The Job: Mobility for Frontline Workers

A rare detailed look at corporate upskilling finds bright spots but across-the-board room for improvements.

Detroit’s bid to lead again on mobility tech includes a $740M investment by Ford to create an innovation hub. Also, a rare detailed look at corporate upskilling finds bright spots but across-the-board room for improvements.

Not the Usual Suspects

The Biden administration is directing major new federal spending on infrastructurehigh-tech industries, and more to cities and regions across the country that aren’t “superstar cities” like San Francisco and New York. The idea is to help more metros develop the kinds of focused industry expertise that becomes a magnet for growth and good jobs.

Think Silicon Valley today or Motor City in the 1920s.

The investments are being drawn from pandemic recovery funds, the Infrastructure Law, and the CHIPS and Science Act. A big question hanging over the administration’s efforts is whether far-flung metros and rural areas can and will be able to provide residents with the kind of education and training needed to make good on the promise of new jobs for locals. If not, many places might have to import workers—as is already happening in the semiconductor industry in Phoenix.

It’s a question that researchers Annelies Goger and Mark Muro, both of Brookings Metro, have dug into, arguing that thus far education and training dollars are falling short of what’s needed. Both, however, are hopeful.

“The United States has historically not invested very well in training people even for its existing industries, let alone ones that are emerging,” Muro told Work Shift. “What I think is in the air now is a sense of needed scale and initiative.”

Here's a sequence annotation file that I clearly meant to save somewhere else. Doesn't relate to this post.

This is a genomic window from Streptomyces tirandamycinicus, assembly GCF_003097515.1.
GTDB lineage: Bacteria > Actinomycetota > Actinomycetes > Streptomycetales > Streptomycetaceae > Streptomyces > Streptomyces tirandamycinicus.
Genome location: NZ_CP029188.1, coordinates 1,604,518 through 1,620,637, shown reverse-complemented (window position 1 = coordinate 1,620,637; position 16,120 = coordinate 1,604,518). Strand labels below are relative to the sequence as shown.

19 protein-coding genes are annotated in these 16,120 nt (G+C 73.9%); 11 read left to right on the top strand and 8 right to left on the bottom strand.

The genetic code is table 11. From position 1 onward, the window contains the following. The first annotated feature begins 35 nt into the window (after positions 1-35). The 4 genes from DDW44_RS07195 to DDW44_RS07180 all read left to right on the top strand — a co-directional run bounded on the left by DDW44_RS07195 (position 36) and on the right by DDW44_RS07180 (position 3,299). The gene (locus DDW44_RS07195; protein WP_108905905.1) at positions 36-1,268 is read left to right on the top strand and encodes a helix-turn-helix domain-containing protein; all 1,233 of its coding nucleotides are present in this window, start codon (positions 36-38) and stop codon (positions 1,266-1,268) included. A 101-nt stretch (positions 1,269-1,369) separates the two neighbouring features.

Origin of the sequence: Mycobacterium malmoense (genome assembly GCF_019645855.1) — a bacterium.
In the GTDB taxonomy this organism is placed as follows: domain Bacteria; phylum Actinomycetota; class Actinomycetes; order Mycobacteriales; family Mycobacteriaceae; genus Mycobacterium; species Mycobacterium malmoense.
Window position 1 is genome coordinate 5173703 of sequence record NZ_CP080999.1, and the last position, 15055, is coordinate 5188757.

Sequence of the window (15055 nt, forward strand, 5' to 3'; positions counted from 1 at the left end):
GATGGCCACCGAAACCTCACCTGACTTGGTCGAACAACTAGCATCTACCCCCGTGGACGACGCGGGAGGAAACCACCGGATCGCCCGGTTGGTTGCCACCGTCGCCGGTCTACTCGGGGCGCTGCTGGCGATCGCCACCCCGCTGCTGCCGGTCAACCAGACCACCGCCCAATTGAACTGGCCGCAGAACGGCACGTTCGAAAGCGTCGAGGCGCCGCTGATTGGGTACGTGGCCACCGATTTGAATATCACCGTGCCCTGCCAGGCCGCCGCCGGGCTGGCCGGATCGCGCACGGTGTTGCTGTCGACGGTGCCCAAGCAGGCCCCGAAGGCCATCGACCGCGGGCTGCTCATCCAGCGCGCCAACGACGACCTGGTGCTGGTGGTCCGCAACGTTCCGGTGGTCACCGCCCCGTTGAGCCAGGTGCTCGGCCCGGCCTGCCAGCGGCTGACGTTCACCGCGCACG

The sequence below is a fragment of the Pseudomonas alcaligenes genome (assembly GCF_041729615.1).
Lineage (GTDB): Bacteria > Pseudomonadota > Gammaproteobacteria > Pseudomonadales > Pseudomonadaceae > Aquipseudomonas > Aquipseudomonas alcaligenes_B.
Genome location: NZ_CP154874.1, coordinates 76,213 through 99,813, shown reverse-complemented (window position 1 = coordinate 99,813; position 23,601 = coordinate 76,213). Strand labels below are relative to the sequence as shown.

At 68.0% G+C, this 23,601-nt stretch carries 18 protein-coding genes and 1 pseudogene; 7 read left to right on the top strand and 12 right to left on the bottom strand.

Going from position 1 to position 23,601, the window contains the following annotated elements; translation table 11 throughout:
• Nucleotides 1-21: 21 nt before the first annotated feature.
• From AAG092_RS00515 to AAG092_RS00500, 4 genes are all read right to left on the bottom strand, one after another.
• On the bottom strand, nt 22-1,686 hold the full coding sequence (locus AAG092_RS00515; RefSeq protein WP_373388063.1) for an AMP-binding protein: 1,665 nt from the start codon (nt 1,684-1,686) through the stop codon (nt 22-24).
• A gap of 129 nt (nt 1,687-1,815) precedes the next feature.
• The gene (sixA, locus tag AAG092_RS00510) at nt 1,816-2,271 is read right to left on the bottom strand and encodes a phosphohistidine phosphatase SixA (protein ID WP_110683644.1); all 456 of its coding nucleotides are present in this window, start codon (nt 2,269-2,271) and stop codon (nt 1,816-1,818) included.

Detroit-based reporter Ethan Bakuli spoke with Muro for a story this week looking at how all this is playing out in his home city—as the fallen superstar looks to once again grow around the auto industry that made its name. The push comes as the electric vehicle market is booming, with the Biden administration announcing major new rules yesterday that would require most new passenger vehicles sold in the United States to be all-electric or hybrid by 2032.

Motor City for the Electric Car Age

Ford Motor Company is investing $740M toward renovating Detroit’s historic Michigan Central Railroad Station, turning the previously vacant train depot into an innovation hub for startups at the forefront of electrification and other new mobility technologies. Google has signed on as a founding partner. 

And the city is leveraging a $52.2M grant from the U.S. Economic Development Administration to help rebuild the region into a “global epicenter for mobility.”

City officials told Bakuli that they are hopeful these efforts will bolster “The People Plan,” a citywide initiative to address employment and economic barriers for residents. Dana Williams, president of Detroit Employment Solutions Corporation, which oversees the city’s workforce programs, told Bakuli that further training and education for many residents will be critical.

  • Roughly two-thirds of metro Detroit’s growing occupations are in healthcare, tech, and finance and business, but only 13% of Black and Latino workers in the city are employed in those occupations, in part because they lack the required education.

Training opportunities built around the revitalized Michigan Central are starting to emerge, but the numbers are still small. Bakuli talked with city and college officials about what they’re doing to serve greater numbers of people. He also spoke with residents who have gone through some of the early training programs. 

What Bakuli heard has implications well beyond Detroit. If you want to know what the push for economic advancement feels like at the ground level, it’s a must read. Click over to Work Shift to read the article.


Building a Motor City for ‘The People’ in the Electric Age

Detroit looks to reskill residents for jobs in the booming EV and mobility tech sector as Ford invests $740M in a new innovation hub.


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Moving Past ‘Silos and Blockades’